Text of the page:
As the novel coronavirus leaves a path of human devastation in its wake, the financial future of some of the nation's largest health care systems is also now in jeopardy -- leading many of these institutions to let go of health care workers at a time when patients need them most.
While private practices and smaller health systems were some of the first to be affected, as time has stretched on, some of the country's largest health systems have shown that they too are vulnerable.
COVID-19 has kept many doctors and nurses busy, but diversion of health care resources towards the care for those with the virus has been an unprecedented financial drain, since then many of the hospitals' usual stream of revenue -- including pricey elective surgeries -- has been shut off. Now, some of the nation's biggest health systems claim they cannot weather this storm without sacrificing employee jobs or cutting their pay.
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"It is disheartening to see front-line health care workers being laid off and furloughed," said Dr. Jay Bhatt, an internist in Chicago and ABC News Contributor. "I have seen my colleagues and friends who were proud to be health care workers now on the front lines of unemployment who are anxious about how this will impact themselves and their families.”
A $100 billion chunk of the $2 trillion economic relief package, dubbed the CARES Act, earmarked for hospitals has helped -- but hospital leaders say it's not enough to match the drastic losses.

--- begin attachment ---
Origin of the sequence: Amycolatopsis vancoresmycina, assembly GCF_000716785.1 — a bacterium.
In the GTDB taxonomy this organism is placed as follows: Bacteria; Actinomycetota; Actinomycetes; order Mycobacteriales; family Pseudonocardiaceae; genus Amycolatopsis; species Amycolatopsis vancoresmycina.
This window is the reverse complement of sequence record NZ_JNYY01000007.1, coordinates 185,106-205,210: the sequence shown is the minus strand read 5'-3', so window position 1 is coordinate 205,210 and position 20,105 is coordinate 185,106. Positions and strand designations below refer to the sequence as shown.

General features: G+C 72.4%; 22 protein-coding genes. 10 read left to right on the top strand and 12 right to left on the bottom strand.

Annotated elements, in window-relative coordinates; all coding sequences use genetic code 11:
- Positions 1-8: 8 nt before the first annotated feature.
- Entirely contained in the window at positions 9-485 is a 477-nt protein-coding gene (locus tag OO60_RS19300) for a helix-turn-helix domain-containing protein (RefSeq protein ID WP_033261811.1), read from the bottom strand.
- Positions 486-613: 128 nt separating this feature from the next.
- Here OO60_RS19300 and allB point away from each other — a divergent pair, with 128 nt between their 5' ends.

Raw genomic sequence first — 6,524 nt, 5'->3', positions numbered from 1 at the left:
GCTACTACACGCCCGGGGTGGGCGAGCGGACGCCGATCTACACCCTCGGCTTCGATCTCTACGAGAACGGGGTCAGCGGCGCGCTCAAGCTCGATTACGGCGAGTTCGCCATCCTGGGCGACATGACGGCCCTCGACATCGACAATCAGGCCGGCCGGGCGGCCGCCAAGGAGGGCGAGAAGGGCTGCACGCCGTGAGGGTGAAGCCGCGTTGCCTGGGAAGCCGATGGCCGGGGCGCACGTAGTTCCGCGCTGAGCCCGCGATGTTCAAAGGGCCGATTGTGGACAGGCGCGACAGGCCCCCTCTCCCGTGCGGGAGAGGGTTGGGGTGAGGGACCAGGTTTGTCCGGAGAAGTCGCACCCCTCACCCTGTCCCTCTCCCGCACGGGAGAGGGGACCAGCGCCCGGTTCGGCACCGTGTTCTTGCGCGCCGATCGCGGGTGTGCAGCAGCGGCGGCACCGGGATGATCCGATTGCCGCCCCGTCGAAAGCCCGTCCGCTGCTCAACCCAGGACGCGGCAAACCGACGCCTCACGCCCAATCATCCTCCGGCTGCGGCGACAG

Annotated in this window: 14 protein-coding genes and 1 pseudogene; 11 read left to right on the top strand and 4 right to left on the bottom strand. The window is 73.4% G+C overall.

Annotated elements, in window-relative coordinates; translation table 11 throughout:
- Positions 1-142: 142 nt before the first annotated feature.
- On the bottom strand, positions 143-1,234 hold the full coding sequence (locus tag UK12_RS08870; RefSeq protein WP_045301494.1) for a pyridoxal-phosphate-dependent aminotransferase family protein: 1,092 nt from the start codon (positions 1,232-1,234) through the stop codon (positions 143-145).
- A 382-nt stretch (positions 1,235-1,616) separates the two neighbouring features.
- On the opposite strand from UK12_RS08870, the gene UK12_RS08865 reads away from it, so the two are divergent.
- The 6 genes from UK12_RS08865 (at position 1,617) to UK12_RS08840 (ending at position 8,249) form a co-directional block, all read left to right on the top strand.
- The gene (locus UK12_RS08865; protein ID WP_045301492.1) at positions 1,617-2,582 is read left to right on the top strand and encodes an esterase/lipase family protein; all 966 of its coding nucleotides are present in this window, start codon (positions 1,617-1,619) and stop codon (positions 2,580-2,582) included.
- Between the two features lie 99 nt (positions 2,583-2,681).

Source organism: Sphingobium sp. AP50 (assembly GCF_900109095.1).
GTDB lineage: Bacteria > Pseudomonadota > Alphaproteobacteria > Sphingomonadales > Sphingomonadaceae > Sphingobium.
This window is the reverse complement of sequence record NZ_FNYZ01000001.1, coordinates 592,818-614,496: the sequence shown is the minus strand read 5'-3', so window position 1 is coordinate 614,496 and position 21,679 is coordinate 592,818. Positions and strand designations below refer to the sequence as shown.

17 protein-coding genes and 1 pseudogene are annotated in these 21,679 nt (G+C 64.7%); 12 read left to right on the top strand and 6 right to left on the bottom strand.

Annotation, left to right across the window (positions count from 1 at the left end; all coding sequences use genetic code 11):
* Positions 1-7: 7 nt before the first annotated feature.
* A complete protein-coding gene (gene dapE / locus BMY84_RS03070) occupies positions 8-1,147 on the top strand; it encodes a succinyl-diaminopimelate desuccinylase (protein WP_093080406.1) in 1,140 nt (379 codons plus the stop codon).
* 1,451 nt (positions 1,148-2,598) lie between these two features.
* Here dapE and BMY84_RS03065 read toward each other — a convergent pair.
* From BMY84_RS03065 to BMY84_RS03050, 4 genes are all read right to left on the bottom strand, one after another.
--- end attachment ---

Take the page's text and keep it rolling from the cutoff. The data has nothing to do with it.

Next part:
"The CARES Act funding and some state funding we've received have been very helpful and timely, but it's kind of a drop in the bucket in terms of how much our members are going to really difficult financial position that they're currently," said Ruthanne Sudderth, a spokesperson for the Michigan Health & Hospital Association (MHA), which represents all community hospitals across the state of Michigan.
The House approved another relief bill Thursday that includes an additional $75 billion for hospitals.
An analysis this week by the Hospital and Health Association of Pennsylvania (HAP) highlighted the financial challenge health systems are facing, stating that in March, "hospital operating margins dropped by an estimated $914 million compared to expectations.”
HAP is a non-profit membership services organization that represents over 240 member hospitals. The organization said the financial trouble is “a result of the cancellation and delay of all non-emergent procedures and precipitous declines in patient volume resulting from forgoing care.” ABC News previously reported medical professionals are concerned people with serious non-coronavirus conditions may be staying home rather than going to the hospital for fear of contracting the virus.
The report emphasized that Pennsylvania expects massive losses statewide for the upcoming financial quarter -- ranging from $4.4 billion to $4.86 billion total.
Johns Hopkins University (JHU), the umbrella organization which owns 50% of the Johns Hopkins Health System, announced on Tuesday the implementation of various cost-cutting measures, including salary freezes for all staff and faculty -- which includes health care workers at the organization -- the suspension of retirement contributions and a sweeping organization-wide hiring freeze. The salaries of higher-level employees like the university president, provost and deans were also cut.